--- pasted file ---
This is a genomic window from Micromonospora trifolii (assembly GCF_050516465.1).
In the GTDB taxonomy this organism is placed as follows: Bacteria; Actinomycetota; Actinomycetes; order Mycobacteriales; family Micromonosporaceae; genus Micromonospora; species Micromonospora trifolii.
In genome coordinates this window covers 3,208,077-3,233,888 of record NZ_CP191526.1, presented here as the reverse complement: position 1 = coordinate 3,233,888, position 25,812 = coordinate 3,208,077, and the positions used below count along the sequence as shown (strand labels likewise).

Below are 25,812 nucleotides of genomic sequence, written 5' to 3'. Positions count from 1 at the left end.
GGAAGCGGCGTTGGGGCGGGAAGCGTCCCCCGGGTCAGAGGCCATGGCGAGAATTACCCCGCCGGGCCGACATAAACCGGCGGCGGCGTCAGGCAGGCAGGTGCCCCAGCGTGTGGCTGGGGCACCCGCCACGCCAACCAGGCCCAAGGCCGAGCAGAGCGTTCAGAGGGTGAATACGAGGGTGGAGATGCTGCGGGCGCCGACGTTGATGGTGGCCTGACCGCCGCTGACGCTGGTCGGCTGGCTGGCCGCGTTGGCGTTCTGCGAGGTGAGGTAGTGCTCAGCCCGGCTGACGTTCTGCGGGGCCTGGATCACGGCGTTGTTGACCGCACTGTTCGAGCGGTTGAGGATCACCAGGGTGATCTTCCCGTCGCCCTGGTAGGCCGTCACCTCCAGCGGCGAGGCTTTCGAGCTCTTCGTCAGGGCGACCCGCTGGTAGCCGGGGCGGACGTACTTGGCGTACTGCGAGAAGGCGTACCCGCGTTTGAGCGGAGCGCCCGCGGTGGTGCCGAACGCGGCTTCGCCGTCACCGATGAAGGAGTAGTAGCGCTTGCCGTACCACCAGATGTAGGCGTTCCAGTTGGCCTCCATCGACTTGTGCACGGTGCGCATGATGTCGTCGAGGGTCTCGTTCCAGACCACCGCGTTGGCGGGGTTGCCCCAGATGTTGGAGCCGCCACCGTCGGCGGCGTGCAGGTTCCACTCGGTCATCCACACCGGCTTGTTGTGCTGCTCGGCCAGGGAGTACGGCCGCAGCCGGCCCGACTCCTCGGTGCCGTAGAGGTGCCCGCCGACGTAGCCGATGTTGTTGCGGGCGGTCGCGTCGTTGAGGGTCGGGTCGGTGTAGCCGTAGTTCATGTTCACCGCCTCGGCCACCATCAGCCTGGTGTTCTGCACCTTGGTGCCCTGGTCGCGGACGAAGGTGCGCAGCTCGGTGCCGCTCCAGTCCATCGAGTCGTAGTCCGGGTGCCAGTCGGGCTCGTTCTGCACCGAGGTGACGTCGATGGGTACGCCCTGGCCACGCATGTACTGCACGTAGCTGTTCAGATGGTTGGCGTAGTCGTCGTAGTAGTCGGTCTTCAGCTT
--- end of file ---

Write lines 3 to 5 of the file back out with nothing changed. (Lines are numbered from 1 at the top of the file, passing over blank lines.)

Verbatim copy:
In genome coordinates this window covers 3,208,077-3,233,888 of record NZ_CP191526.1, presented here as the reverse complement: position 1 = coordinate 3,233,888, position 25,812 = coordinate 3,208,077, and the positions used below count along the sequence as shown (strand labels likewise).

Below are 25,812 nucleotides of genomic sequence, written 5' to 3'. Positions count from 1 at the left end.
GGAAGCGGCGTTGGGGCGGGAAGCGTCCCCCGGGTCAGAGGCCATGGCGAGAATTACCCCGCCGGGCCGACATAAACCGGCGGCGGCGTCAGGCAGGCAGGTGCCCCAGCGTGTGGCTGGGGCACCCGCCACGCCAACCAGGCCCAAGGCCGAGCAGAGCGTTCAGAGGGTGAATACGAGGGTGGAGATGCTGCGGGCGCCGACGTTGATGGTGGCCTGACCGCCGCTGACGCTGGTCGGCTGGCTGGCCGCGTTGGCGTTCTGCGAGGTGAGGTAGTGCTCAGCCCGGCTGACGTTCTGCGGGGCCTGGATCACGGCGTTGTTGACCGCACTGTTCGAGCGGTTGAGGATCACCAGGGTGATCTTCCCGTCGCCCTGGTAGGCCGTCACCTCCAGCGGCGAGGCTTTCGAGCTCTTCGTCAGGGCGACCCGCTGGTAGCCGGGGCGGACGTACTTGGCGTACTGCGAGAAGGCGTACCCGCGTTTGAGCGGAGCGCCCGCGGTGGTGCCGAACGCGGCTTCGCCGTCACCGATGAAGGAGTAGTAGCGCTTGCCGTACCACCAGATGTAGGCGTTCCAGTTGGCCTCCATCGACTTGTGCACGGTGCGCATGATGTCGTCGAGGGTCTCGTTCCAGACCACCGCGTTGGCGGGGTTGCCCCAGATGTTGGAGCCGCCACCGTCGGCGGCGTGCAGGTTCCACTCGGTCATCCACACCGGCTTGTTGTGCTGCTCGGCCAGGGAGTACGGCCGCAGCCGGCCCGACTCCTCGGTGCCGTAGAGGTGCCCGCCGACGTAGCCGATGTTGTTGCGGGCGGTCGCGTCGTTGAGGGTCGGGTCGGTGTAGCCGTAGTTCATGTTCACCGCCTCGGCCACCATCAGCCTGGTGTTCTGCACCTTGGTGCCCTGGTCGCGGACGAAGGTGCGCAGCTCGGTGCCGCTCCAGTCCATCGAGTCGTAGTCCGGGTGCCAGTCGGGCTCGTTCTGCACCGAGGTGACGTCGATGGGTACGCCCTGGCCACGCATGTACTGCACGTAGCTGTTCAGATGGTTGGCGTAGTCGTCGTAGTAGTCGGTCTTCAGCTT